JOHANNESBURG South Africas main opposition party, the Democratic Alliances (DA) is concerned that a bilateral trade agreement with Zimbabwe continues to be violated.
A DA representative, Industry and trade shadow minister, Kobus Marais, said the ANC government had failed to safeguard South African interests in the Bilateral Investment Promotion and Protection Agreement (BIPPA) signed with Zimbabwe last year.
The DA had again last month raised similar concerns and called for amendments to BIPPA after President Robert Mugabes supporters invaded two farms belonging to South African-born farmer, Ian Furguson.
Marais said last week in South Africa Parliament: The worst of both worlds appears to prevail in the BIPPA in its current form. It offers South African investors an apparent semblance of protection, while actually leaving them cruelly exposed to the whims of Zimbabwes octogenarian ruler and his partys undemocratic policies.
Among a number of concerns raised by the DA with regards to the BIPPA is Article 11, which defines the scope of the treaty.
Marais said that no protection in terms of the agreement would be offered to South African investments expropriated up until the treaty has been ratified.
The Deputy Director General of the Department of Trade and Industry informed the portfolio committee that this was a precondition for Zimbabwes signing of the agreement. If the Zimbabwean government, notorious for its devastating policy of land expropriation, has failed to act in the spirit of the agreement up until this point, it is unclear how the South African government feels it can offer its citizens any assurance that the Zimbabwean government will respect the provisions of this treaty and that South Africans rights to future investments will be protected, added the DA MP.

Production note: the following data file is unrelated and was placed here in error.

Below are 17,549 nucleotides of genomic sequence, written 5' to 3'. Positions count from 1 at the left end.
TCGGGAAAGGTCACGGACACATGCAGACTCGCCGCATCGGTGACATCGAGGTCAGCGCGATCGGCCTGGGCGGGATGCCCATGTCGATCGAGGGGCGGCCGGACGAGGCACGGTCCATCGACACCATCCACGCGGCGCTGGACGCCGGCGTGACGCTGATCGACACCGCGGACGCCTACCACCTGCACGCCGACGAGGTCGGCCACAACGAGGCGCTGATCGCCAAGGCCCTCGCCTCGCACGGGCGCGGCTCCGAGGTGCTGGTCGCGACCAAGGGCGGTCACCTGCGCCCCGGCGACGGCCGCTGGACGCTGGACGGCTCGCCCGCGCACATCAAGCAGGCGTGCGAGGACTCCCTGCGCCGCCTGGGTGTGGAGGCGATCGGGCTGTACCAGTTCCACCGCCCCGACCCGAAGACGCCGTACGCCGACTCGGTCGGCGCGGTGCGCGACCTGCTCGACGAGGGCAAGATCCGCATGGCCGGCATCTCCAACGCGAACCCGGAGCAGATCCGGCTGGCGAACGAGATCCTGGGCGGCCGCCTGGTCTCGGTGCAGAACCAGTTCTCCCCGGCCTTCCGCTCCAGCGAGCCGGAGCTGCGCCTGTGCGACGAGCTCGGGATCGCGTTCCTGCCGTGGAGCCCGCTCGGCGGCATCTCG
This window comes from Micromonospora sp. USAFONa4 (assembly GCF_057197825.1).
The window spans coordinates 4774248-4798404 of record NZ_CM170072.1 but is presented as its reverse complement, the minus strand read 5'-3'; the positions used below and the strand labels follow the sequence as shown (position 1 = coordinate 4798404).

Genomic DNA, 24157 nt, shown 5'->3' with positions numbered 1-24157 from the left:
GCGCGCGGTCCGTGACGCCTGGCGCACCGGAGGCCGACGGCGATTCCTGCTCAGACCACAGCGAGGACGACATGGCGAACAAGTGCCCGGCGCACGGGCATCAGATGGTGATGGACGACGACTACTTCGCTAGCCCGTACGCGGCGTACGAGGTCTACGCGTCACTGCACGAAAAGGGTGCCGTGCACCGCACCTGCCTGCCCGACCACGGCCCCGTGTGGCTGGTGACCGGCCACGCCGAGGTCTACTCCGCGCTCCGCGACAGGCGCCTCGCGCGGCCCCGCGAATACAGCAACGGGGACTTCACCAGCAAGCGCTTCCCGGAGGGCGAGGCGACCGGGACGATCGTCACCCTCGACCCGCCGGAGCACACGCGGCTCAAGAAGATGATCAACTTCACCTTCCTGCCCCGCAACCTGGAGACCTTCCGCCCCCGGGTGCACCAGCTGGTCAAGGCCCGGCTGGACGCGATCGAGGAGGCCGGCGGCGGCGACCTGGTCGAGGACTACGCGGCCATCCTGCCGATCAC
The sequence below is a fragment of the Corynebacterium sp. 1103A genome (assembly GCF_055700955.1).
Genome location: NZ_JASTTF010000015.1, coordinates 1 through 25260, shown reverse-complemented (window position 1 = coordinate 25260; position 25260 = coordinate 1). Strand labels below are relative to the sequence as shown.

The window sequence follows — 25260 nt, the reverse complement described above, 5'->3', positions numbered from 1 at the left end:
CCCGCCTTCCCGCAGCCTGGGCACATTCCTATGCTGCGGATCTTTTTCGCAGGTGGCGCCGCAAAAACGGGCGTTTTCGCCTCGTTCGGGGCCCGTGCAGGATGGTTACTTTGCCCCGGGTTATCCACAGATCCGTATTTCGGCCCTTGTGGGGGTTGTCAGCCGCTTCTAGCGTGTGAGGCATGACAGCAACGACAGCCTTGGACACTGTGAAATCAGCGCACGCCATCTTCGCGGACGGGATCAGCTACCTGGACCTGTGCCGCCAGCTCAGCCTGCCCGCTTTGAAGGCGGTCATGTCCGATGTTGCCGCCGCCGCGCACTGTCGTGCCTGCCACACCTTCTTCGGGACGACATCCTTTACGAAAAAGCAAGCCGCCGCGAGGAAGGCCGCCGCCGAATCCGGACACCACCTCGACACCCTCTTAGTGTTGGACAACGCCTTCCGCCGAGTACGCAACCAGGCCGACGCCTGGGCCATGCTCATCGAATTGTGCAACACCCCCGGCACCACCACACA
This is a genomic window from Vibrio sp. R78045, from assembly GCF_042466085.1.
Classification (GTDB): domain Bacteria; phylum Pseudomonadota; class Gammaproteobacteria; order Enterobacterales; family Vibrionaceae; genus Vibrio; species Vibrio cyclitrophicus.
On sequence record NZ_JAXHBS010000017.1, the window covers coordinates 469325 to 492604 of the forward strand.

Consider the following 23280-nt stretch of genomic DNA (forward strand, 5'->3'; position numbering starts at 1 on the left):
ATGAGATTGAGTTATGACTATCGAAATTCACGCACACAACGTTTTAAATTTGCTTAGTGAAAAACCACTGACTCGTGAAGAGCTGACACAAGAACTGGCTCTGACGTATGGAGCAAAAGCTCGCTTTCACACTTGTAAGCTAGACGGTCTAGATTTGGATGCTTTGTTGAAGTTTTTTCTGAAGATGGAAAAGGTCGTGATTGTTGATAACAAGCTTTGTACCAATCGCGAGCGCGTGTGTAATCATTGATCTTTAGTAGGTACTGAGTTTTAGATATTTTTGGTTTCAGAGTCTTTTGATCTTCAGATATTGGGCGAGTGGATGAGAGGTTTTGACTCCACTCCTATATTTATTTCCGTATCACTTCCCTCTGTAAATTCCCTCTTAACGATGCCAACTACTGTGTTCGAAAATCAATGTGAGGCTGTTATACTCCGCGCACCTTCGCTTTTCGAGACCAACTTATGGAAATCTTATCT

Should South African investments in Zimbabwe be expropriated, the BIPPA makes provision for investors to use international channels, such as the International Court of Justice, to defend their interests.
This is problematic for two reasons. Firstly, the Zimbabwean government has failed to respect a SADC tribunal ruling concerning the rights of Zimbabwean farmers whose land was subject to government expropriation. Such conduct sets a dangerous precedent.
Secondly, the South African government should have ensured that the BIPPA offered guaranteed protection to its citizens, and did not leave them exposed to the whims of a government which has shown little regard for the rights of its own citizens, or the rulings of international bodies.
The DA also challenged Rob Davies, South Africas Minister of Trade and Industry, to explain why the ANC government pandered to the demands of President Robert Mugabes government in signing an essentially toothless piece of legislation and, in so doing, placed the interests of his countrys own investors at risk.
What makes this decision all the more confounding is that our neighbour Zimbabwe is so directly reliant on South African direct investment, yet we seem to meekly accept such apparently prejudicial trade terms.
The lack of consultation and robust debate which has characterised the passage of the BIPPA through government is of grave concern. Parliament must be empowered to fulfil its constitutionally mandated role of oversight of the executive,- not be undermined by the (SA President Jacob) Zuma administrations attempts to use it merely as a legislative rubber-stamp for furthering its own political agenda.Post published in: Uncategorized